Monday, September 8, 2008
Cantonese Fried Noodles
The Chinese consider meat and vegetables to be accompaniments to their most basic staples, wheat and rice. Rice, contrary to belief, is not a staple throughout China. Wheat is cultivated in the north and rice in the south. The centerpiece of a southern Chinese table is a bowl of rice or rice-based noodles - not so in the north. The diet of the southernmost regions is the one most familiar to Americans - Cantonese. The food is mild and emphasizes freshness, tenderness, crispness and fragrance to please the tongue. Today's quest is the essence of simplicity - rice noodles with a little meat, some vegetables and a shimmering glaze of sauce. If you have a microwave, a wok or large frying pan and a sharp knife you can have this dish on the table in about 30 minutes. The microwave is used to blanch vegetables prior to wokking; limp, over-cooked snow peas will ruin this dish. I blanch vegetables because my burners don't produce enough heat to cook vegetables in a really short period of time; I suspect you have the same problem. You can, of course, fall back on the old boiling water-cold water plunge if you don't have a microwave. How long to blanch? That depends on the vegetable. Snow peas, nuked on HIGH power with a tablespoon of water, will be wok-readyin about 2 minutes. To prevent sticking, mist the bottom and sides of your pan with a nonstick spray or flavorless cooking oil; then heat the pan before adding oil for the actual cooking. The Chinese use a lot of oil and they like to reuse it. Classic recipes for fried noodles use upwards of a 1/2 cup of oil.This recipe uses 2 tablespoons. The Chinese use fresh rice noodles for this dish. I use medium-width rice sticks that resemble tagliatelle as fresh noodles are hard to come by in this area. The noodles come from Vietnam and are called bahn pho; they are available in various sizes S thru XL - go for L or XL. Pad Thai noodles can be used in a pinch, but follow box instructions for softening rather than those given in this recipe. Rice noodles can be purchased from online merchants.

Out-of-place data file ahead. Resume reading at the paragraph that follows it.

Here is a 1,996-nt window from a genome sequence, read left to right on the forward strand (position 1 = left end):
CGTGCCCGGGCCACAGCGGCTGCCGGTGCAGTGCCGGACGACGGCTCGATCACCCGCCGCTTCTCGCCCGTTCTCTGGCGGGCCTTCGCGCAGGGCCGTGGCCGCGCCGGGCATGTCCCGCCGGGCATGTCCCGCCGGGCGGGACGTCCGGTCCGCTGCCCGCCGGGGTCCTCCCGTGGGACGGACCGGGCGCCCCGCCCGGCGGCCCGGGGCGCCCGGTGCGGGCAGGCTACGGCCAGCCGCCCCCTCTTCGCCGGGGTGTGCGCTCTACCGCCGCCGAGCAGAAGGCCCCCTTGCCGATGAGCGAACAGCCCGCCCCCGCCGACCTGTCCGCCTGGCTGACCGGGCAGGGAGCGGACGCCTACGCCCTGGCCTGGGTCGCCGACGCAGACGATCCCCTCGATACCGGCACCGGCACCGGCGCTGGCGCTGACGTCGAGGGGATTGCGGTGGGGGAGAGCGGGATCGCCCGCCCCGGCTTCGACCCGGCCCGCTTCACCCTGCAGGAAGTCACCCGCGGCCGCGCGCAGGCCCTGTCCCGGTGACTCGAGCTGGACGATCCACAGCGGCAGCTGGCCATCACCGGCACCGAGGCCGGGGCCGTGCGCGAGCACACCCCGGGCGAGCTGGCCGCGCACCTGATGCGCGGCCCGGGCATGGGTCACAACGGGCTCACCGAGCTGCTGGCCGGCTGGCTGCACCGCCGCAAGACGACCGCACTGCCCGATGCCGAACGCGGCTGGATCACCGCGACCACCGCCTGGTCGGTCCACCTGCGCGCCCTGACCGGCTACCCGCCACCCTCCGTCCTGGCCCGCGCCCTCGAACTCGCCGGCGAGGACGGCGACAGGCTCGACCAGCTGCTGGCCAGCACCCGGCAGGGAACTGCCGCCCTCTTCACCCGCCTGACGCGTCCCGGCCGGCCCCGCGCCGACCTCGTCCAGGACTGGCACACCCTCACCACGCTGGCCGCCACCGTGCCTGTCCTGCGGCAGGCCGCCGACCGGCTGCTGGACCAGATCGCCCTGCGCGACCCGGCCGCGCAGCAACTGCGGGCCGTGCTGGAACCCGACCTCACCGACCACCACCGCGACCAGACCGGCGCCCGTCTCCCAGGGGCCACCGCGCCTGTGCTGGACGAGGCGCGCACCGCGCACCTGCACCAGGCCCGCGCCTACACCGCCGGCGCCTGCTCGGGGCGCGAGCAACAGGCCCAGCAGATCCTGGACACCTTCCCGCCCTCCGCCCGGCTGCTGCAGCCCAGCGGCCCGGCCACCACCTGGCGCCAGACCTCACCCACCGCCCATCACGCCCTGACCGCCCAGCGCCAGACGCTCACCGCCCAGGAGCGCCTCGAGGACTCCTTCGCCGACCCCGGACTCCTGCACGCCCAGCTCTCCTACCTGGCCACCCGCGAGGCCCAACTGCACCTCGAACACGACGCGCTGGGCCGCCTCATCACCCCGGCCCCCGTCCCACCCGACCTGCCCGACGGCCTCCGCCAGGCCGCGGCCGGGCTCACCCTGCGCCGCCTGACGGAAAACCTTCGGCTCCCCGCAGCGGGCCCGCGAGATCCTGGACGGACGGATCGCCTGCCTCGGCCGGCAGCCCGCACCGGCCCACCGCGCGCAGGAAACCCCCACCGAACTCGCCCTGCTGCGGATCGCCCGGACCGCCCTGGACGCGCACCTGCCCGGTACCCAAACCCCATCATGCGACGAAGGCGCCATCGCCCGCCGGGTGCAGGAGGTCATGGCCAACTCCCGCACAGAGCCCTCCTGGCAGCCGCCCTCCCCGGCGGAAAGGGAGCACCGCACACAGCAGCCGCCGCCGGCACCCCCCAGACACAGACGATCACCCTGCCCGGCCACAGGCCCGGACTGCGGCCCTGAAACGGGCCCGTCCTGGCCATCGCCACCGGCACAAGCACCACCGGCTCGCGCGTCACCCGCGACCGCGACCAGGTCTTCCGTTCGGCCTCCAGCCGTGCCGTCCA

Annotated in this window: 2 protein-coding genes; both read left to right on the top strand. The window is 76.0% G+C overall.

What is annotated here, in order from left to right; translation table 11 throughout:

Cantonese Fried Noodles...from the kitchen of One Perfect Bite
8 ounces wide dry rice stick noodles (bahn pho)
2 tablespoons soy sauce, divided use
1 tablespoon rice wine
3-1/2 teaspoons cornstarch, divided use
1 teaspoon granulated sugar, divided use
8 ounces tender steak (i.e. sirloin or flatiron), thinly sliced
3 tablespoons oyster sauce
2 teaspoons dark sesame oil
3/4 cup reduced sodium chicken broth
8 ounces snow peas, trimmed and blanched
2 tablespoons vegetable oil, divided use
1) Cover rice noodles with boiling water. Let sit 20 minutes stirring occasionally. Drain.
2) Meanwhile, combine 1 tablespoon soy sauce, rice wine, 1-1/2 teaspoons cornstarch, 1/2 teaspoon sugar and beef in a small bowl. Toss to coat.
3) Combine oyster sauce, 1 tablespoon soy sauce, 2 teaspoons cornstarch, chicken broth, 1/2 teaspoon sugar and sesame oil in a small bowl. Mix well. Set aside.
4) Coat bottom and sides of wok with a thin layer of oil or nonstick spray. Heat wok over high heat, add 1 tablespoon oil and warm until it shimmers. Add beef and stir-fry until just cooked, about 1 minute. Transfer beef to a plate.
5) Add remaining 1 tablespoon oil to pan. When hot, add drained rice noodles and gently stir-fry until noodles are warm and coated with oil.
6) Add oyster sauce mixture; simmer, stirring slowly, until slightly thickened, about 1 minute. Add snow peas and beef, tossing lightly to combine. Cook until heated through, about 2 minutes. Transfer to a serving platter. Yield: 4 servings.